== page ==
By John B. Virata
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Rich Torres of Burlingame, Calif. photographed this Jackson's chameleon (Chamaeleo jacksonii xantholophus) on the island of Maui, Hawaii. Photo by Rich Torres/Wikipedia
The first reptile I ever saw in Hawaii was a neonate Jackson's chameleon (Chamaeleo jacksonii xantholophus
) that was crossing the walkway at the Pali Lookout in Nu'uanu Pali State Park on O’ahu. It was very small, no bigger than a stick of Trident gum. It was moving with purpose across the hot asphalt to get to the jungle side of the park. It was a cute little guy. The Jackson's chameleon, like every lizard and amphibian in Hawaii, is an introduced species. In fact, the only native reptiles of Hawaii include all the species of sea turtles that can be found in Hawaiian waters and the yellow bellied sea snake (Pelamis platurus
). All the other lizards, turtles and amphibians, such as the poison dart frog, the Australian cane toad, the bull frog, the red-eared slider, the two species of softshell turtles (the Wattle-necked softshell turtle (Palea steindachneri
) and the Chinese softshell turtle (Pelodiscus sinensis
)) and the various lizards such as the green and brown anole, the giant day geckos, Tokay geckos, and house geckos, are all introduced species. The Jackson chameleon for example was released on a small plot of land in Kane’ohe, O’ahu and soon made its way to most all islands in the Hawaiian chain. The invasive Puerto Rican coqui llanero
treefrog, made its way, possibly via plants, to the Big Island of Hawaii and has been found on Maui and O'ahu.
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Gold dust day gecko (Phelsuma laticauda). Photo by John B. Virata
During my herping adventures to O'ahu over the past few years, I've seen all types of lizards and amphibians. A few of them can be found right outside my family home in O'ahu's Manoa Valley, basking on the volcanic rock wall that separates the house from the street. I will discuss here several different herps that can be found just in the yard and adjacent streets in Manoa.
Jackson's Chameleon (Chamaeleo jacksonii xantholophus)The Jackson's chameleon is the most popular of the introduced lizards in Hawaii, probably due to its resemblance to the dinosaurs. It is such an interesting lizard with binocular eyes and a sticky tongue that is much longer than its body. On the windward side of the island, there is a street called Jackson Chameleon Way in Wai'manalo, named after what else,Chamaeleo jacksonii xantholophus.On that same street, you can often find a street vendor selling the chameleons to passersby for around $10-15. A nocturnal species, the Jackson's chameleon can be found in the wet rainforest areas on O'ahu, including Round Top Drive, Manoa Falls, and virtually any area in the Ko'olau mountain range where there is ample green trees, of which there are plenty.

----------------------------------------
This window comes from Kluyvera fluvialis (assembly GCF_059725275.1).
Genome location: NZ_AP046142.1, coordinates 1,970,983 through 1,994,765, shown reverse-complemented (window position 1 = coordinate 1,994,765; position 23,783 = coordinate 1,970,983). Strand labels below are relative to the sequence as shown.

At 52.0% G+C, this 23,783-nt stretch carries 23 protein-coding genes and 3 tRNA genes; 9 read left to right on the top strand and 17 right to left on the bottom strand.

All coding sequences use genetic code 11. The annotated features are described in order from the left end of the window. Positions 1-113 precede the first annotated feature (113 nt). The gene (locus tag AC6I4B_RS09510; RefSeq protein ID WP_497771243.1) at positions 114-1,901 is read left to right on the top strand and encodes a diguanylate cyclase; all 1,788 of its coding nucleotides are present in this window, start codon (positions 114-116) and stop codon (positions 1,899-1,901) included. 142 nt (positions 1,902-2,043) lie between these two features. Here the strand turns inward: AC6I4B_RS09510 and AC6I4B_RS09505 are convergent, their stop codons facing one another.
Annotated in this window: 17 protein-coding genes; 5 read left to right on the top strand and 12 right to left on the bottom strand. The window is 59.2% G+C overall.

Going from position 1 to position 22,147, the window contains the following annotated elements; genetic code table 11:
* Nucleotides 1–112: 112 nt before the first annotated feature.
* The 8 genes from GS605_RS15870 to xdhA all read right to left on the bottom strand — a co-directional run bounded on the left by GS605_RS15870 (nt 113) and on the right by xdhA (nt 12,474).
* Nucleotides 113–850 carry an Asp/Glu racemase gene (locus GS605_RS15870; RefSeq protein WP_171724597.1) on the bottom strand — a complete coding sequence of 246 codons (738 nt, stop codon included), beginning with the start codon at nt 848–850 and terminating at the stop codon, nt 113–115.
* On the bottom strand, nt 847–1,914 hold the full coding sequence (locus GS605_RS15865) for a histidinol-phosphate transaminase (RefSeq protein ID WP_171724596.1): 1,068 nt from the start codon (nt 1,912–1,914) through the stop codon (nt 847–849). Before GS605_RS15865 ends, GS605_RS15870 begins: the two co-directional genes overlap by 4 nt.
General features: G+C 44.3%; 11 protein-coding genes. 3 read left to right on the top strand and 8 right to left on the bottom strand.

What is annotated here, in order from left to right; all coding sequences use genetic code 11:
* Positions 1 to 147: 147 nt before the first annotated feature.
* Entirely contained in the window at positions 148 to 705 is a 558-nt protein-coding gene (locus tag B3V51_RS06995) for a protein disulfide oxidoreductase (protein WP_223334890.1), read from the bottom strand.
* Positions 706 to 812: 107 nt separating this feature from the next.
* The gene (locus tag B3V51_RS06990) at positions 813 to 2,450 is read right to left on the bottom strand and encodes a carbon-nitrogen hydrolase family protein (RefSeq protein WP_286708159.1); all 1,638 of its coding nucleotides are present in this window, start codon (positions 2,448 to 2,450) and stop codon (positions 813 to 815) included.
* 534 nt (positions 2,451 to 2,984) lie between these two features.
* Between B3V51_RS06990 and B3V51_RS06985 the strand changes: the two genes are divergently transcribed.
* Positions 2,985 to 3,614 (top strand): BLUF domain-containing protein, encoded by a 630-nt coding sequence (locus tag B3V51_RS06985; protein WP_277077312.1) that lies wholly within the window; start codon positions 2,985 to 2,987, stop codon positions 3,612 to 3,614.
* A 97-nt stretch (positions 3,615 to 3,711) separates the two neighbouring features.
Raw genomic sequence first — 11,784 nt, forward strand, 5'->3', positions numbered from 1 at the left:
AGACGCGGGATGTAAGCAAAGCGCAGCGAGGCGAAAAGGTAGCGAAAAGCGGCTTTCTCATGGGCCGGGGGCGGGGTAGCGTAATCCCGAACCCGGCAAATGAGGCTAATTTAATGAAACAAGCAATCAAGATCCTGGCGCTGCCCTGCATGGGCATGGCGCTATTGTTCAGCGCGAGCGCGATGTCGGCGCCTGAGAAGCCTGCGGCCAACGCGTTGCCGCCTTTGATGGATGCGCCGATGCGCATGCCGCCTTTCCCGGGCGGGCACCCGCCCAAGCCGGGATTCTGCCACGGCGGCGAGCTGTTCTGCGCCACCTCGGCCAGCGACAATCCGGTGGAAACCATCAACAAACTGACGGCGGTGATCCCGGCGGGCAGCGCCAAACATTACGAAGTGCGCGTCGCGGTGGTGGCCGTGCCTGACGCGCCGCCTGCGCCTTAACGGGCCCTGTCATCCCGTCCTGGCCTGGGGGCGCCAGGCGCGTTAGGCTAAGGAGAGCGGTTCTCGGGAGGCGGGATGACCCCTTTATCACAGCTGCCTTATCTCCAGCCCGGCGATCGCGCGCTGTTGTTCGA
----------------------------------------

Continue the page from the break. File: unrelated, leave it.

Orange Spotted Day Gecko
The orange spotted day gecko (Phelsuma guimbeaui guimbeaui), a species native to Mauritius, along with the gold dust day gecko (Phelsuma laticauda), native to Madagascar and the Comoros islands, are the two species of day gecko that are established on O'ahu. It is speculated that the day geckos became established on O'ahu in the mid 1980s though the species has not yet been found on other islands in the Hawaiian chain. On O'ahu, the day gecko is established in Makiki, Manoa and Nuuanu in Metro Oahu and in Kane’ohe and Kailua on the windward side of Oahu. These two species are rather benign and haven't had any impact on the native flora and fauna. In fact, according to the late Sean McKeown, author of "A Field Guide to Reptiles and Amphibians in the Hawaiian Islands", these two day geckos feed on introduced insects and invertebrates that are not native to the Hawaiian islands. The orange spotted day gecko is also known to feed on the nectar of flowers and juices of overly ripe fruit.
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Brown anole (Anolis sagrei) with new tail. Photo by John B. Virata
Brown anole (Anolis sagrei) on steps at Wai'oli Tea Room, Manoa. Photo by John B. Virata
Brown anole (Anolis sagrei). Photo by John B. Virata
Brown anole (Anolis sagrei) under a rock on Komaia Place, Manoa. Photo by John B. Virata
Gold Dust Day Gecko
The gold dust day gecko (Phelsuma laticauda) apparently arrived via a University of Hawaii at Manoa student back in the 1970s, according to McKeown. The student released just eight specimens in upper Manoa Valley, a lush tropical valley with plenty of plant and animal matter and enough rainfall to encourage growth of a variety of insects and introduced reptiles.